A clever and daring under-ground movement has sprung up in Zimbabwe that is stoking public opinion against Robert Mugabe's government.'
Zvakwana -- which means "enough" in the Shona language -- has launched a bold campaign expressed through graffiti, emails and condoms to encourage the Zimbabwean people to rise up.
The clandestine campaign is building up steam just as the progress of Zimbabwe's opposition party, the Movement for Democratic Change, has stalled under the burden of torture of its leaders and state violence against its supporters.'
A black Z on a bright yellow handprint is appearing mysteriously on the walls of bus stations, on busy streets and over billboards across Harare and other cities. Thousands of "revolutionary condoms" have been distributed, emblazoned with the letter Z and the double-entendre message "Get up! Stand Up!"
Matchboxes stuffed with resistance messages are left in public places to be picked up by unsuspecting citizens. Thousands of Zimbabweans are led to the Zvakwana Web site.
Zvakwana has compiled a CD of resistance songs featuring Bob Marley, Hugh Masekela, Thomas Mapfumo and many Zimbabwean musicians, which it has managed to distribute across Zimbabwe. The messages are often humorous, but the Mugabe government is taking Zvakwana seriously. Now a team of senior investigators from the Law and Order section, notorious for torturing scores of opposition politicians and civic leaders, has been assigned to track down the activists. The unit has in the past few weeks raided the offices of the MDC and other civic groups and has arrested and interrogated opposition politicians, civic leaders, journalists and musicians.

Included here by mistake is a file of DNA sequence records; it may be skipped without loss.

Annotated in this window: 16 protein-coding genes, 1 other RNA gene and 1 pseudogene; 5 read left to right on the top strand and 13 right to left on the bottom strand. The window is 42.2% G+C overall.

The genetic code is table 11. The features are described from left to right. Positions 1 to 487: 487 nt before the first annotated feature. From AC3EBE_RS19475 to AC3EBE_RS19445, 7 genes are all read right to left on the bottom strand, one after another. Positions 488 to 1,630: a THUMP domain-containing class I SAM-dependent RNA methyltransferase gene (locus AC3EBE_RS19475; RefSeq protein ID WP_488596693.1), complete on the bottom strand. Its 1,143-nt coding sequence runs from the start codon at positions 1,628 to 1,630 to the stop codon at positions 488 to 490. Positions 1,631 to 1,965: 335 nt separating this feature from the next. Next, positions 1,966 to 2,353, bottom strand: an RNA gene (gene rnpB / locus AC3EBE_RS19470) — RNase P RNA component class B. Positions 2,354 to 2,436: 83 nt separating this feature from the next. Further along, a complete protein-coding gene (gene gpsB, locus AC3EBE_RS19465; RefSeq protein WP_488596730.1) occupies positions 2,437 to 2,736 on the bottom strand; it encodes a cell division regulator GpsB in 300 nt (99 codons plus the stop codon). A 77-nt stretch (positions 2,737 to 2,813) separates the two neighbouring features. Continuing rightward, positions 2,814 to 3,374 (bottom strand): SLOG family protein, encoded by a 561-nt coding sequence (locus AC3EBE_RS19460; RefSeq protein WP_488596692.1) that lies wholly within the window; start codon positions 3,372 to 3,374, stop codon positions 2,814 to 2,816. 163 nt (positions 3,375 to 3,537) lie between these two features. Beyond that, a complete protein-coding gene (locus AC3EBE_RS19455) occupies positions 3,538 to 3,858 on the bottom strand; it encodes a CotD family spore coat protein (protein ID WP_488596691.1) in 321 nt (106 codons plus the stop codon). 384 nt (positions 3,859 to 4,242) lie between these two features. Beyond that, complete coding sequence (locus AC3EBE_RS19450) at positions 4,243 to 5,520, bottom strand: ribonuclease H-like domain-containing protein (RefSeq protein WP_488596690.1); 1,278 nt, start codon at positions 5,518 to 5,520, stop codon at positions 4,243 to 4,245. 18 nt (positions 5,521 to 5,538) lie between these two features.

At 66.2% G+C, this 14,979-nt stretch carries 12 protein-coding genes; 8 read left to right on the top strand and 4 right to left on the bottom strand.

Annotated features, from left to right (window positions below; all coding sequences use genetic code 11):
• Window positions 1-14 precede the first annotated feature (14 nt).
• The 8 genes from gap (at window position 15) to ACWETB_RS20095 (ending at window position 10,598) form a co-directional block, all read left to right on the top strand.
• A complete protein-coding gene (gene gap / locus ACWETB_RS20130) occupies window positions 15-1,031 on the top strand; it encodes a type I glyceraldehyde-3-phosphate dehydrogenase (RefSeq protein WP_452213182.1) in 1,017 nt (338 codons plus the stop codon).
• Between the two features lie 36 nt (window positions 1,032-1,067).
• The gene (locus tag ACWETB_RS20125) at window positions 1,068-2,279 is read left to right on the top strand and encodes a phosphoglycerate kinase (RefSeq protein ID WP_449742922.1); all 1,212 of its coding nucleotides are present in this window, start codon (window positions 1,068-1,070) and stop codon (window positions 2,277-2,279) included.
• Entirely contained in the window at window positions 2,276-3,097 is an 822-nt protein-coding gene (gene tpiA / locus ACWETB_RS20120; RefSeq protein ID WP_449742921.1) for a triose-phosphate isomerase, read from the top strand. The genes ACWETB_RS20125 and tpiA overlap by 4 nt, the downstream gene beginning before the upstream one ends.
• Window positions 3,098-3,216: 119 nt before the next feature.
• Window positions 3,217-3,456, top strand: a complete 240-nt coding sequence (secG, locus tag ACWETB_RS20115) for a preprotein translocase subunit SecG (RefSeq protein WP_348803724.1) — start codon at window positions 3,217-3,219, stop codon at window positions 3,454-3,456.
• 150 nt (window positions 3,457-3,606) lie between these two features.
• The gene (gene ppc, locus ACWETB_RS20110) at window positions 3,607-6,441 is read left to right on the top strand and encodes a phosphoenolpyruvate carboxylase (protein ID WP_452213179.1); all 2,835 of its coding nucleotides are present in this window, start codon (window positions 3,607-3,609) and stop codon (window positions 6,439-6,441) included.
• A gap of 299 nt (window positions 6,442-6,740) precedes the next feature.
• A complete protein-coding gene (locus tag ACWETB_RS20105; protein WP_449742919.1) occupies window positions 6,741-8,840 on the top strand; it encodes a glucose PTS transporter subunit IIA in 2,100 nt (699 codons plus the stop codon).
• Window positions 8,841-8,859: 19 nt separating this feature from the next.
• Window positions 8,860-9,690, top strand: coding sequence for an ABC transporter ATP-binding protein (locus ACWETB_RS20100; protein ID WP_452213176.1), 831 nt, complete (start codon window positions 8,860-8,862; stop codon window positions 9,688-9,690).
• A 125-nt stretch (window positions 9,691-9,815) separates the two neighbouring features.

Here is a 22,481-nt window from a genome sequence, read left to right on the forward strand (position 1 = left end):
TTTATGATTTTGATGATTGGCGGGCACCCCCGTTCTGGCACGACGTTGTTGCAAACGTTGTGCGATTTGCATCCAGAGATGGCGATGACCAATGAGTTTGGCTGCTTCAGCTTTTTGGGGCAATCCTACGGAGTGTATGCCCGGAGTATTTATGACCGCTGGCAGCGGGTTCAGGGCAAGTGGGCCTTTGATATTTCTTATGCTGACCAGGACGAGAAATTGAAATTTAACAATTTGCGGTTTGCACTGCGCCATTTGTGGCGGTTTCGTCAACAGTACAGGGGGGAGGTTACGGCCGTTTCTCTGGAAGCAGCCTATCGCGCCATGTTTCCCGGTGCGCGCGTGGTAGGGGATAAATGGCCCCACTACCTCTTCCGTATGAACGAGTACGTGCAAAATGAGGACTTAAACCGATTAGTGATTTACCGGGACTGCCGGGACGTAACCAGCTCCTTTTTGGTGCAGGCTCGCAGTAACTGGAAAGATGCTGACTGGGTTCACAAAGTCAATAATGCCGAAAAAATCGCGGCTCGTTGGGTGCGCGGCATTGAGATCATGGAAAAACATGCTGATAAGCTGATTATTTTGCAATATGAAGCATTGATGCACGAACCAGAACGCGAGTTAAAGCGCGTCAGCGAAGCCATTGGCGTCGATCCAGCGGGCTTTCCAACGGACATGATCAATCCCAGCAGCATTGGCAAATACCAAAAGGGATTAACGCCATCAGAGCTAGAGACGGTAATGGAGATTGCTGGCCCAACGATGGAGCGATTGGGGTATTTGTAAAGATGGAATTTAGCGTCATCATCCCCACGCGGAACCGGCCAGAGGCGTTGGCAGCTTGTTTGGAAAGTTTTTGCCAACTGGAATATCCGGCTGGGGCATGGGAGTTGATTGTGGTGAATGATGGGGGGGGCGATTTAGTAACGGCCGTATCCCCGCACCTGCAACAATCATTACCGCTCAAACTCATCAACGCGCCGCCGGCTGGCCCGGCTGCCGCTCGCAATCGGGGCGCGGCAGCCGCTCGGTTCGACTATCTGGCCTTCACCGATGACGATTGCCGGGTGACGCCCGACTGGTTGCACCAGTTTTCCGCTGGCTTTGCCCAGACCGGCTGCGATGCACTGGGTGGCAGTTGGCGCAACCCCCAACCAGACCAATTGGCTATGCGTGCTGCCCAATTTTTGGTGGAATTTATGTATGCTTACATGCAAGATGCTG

"We are not linked to Zvakwana," said MDC spokesman Paul Themba Nyathi. "But to the extent that the group fights for political change, democracy and human rights, we share the same values and we support its efforts. Police have raided our offices hunting for Zvakwana because they believe any group that advocates change and democracy is linked to the MDC."
A police spokesman said: "These people have been spreading material and literature aimed at inciting members of the public to lawlessness." Zimbabweans report irate police making house-to-house searches for tell-tale yellow paint or piles of matchboxes. "They kept asking me, `Who is Zvakwana? Who is Zvakwana?'" said one Harare resident who was arrested and later released.
Speaking to The Observer through the anonymity of the internet, Zvakwana responded: "It is no surprise that they are hunting for us. This is because we are living under a dictatorship. If we were living under a democracy, then the government in power would allow voices of dissent. It is clear that Zanu-PF wants to suffocate any glimmer of hope or resistance. Hope is considered most dangerous by tyrannies."
There is plenty to protest about. Inflation has hovered at 600 percent for most of the year; unemployment is at 70 percent. Last week, the government closed the <
Zvakwana carried out one of its trademark "non-violent civic actions" in Harare just before Zimbabwe's Independence Day events on 18 April. Activists spray-painted lampposts and the large pipes next to the main Tongogara Avenue, used by Mugabe's 27-vehicle motorcade when he travels to the National Sports Stadium, and "Get UP Stand UP" appeared on stadium turnstiles and walls. "There was so much graffiti," crows the group, "the regime couldn't repaint it before Mugabe's trip, so he had to take a different route."